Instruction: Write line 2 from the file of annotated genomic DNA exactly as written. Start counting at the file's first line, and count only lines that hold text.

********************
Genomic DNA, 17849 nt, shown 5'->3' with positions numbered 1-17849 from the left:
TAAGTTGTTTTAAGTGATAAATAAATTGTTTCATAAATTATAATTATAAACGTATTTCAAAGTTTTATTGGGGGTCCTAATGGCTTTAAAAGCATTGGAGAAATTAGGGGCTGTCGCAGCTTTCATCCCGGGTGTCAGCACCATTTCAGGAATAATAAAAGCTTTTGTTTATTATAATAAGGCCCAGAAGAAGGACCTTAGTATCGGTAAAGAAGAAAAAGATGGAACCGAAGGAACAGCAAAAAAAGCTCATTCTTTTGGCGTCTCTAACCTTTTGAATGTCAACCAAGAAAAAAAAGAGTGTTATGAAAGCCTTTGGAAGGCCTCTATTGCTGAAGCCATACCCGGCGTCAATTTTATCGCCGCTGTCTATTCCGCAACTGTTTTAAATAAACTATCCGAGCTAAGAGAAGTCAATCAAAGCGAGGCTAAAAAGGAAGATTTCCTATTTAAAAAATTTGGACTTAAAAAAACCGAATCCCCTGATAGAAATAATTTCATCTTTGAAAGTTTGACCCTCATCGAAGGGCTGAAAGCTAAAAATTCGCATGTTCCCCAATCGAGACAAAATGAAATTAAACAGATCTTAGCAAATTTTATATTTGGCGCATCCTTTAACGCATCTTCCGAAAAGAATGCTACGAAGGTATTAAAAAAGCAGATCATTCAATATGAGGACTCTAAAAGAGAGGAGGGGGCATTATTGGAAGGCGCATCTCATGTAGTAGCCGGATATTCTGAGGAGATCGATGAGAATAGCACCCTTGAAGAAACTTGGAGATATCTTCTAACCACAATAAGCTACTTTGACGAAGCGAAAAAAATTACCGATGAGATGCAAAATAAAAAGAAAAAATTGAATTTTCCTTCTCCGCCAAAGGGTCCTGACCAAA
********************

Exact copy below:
TAAGTTGTTTTAAGTGATAAATAAATTGTTTCATAAATTATAATTATAAACGTATTTCAAAGTTTTATTGGGGGTCCTAATGGCTTTAAAAGCATTGGAGAAATTAGGGGCTGTCGCAGCTTTCATCCCGGGTGTCAGCACCATTTCAGGAATAATAAAAGCTTTTGTTTATTATAATAAGGCCCAGAAGAAGGACCTTAGTATCGGTAAAGAAGAAAAAGATGGAACCGAAGGAACAGCAAAAAAAGCTCATTCTTTTGGCGTCTCTAACCTTTTGAATGTCAACCAAGAAAAAAAAGAGTGTTATGAAAGCCTTTGGAAGGCCTCTATTGCTGAAGCCATACCCGGCGTCAATTTTATCGCCGCTGTCTATTCCGCAACTGTTTTAAATAAACTATCCGAGCTAAGAGAAGTCAATCAAAGCGAGGCTAAAAAGGAAGATTTCCTATTTAAAAAATTTGGACTTAAAAAAACCGAATCCCCTGATAGAAATAATTTCATCTTTGAAAGTTTGACCCTCATCGAAGGGCTGAAAGCTAAAAATTCGCATGTTCCCCAATCGAGACAAAATGAAATTAAACAGATCTTAGCAAATTTTATATTTGGCGCATCCTTTAACGCATCTTCCGAAAAGAATGCTACGAAGGTATTAAAAAAGCAGATCATTCAATATGAGGACTCTAAAAGAGAGGAGGGGGCATTATTGGAAGGCGCATCTCATGTAGTAGCCGGATATTCTGAGGAGATCGATGAGAATAGCACCCTTGAAGAAACTTGGAGATATCTTCTAACCACAATAAGCTACTTTGACGAAGCGAAAAAAATTACCGATGAGATGCAAAATAAAAAGAAAAAATTGAATTTTCCTTCTCCGCCAAAGGGTCCTGACCAAA